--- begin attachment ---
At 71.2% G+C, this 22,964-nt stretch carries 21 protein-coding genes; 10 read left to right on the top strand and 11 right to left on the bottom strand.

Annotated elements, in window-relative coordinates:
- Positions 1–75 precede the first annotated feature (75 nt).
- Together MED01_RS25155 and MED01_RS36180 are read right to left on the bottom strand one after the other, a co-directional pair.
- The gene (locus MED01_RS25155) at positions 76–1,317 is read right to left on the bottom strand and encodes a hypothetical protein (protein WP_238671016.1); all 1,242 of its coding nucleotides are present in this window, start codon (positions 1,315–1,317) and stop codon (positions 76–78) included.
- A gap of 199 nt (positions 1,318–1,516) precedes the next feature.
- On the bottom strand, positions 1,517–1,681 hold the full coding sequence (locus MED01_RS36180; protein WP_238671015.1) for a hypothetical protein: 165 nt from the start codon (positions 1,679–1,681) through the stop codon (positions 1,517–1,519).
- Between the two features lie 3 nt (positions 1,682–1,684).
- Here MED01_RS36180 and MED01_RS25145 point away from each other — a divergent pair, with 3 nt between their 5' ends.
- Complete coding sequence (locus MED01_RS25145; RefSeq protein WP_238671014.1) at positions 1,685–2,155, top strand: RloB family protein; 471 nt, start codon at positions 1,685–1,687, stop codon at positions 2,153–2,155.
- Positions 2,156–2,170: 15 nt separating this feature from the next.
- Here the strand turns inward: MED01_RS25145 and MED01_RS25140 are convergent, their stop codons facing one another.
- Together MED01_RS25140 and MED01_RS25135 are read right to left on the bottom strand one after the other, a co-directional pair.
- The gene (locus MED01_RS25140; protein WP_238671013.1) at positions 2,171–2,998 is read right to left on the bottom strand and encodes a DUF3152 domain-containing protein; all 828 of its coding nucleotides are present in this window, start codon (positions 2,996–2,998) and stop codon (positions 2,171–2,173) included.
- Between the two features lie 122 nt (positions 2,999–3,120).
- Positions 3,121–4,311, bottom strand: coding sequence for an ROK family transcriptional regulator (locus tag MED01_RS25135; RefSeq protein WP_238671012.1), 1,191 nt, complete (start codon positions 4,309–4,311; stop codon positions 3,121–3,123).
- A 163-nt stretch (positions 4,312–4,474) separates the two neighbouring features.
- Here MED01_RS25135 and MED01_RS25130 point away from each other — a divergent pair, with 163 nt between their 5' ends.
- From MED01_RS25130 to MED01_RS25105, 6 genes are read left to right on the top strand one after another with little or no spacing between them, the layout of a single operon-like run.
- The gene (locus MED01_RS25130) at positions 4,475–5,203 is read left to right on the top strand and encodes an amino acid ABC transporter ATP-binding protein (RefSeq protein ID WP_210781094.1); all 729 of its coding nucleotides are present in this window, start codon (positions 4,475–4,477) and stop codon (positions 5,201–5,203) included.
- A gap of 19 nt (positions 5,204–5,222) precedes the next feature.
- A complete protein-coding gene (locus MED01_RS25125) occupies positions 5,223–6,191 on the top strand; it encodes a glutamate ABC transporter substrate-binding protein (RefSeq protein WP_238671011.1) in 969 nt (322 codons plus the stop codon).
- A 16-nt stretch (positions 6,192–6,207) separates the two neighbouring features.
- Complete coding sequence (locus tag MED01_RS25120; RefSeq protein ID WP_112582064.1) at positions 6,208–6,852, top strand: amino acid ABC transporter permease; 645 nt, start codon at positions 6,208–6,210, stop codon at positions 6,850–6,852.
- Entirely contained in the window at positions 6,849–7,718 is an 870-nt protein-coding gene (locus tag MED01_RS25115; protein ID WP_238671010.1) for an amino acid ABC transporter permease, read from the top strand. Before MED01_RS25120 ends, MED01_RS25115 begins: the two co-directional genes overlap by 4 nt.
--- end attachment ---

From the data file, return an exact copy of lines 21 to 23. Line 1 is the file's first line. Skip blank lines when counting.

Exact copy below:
- A gap of 19 nt (positions 5,204–5,222) precedes the next feature.
- A complete protein-coding gene (locus MED01_RS25125) occupies positions 5,223–6,191 on the top strand; it encodes a glutamate ABC transporter substrate-binding protein (RefSeq protein WP_238671011.1) in 969 nt (322 codons plus the stop codon).
- A 16-nt stretch (positions 6,192–6,207) separates the two neighbouring features.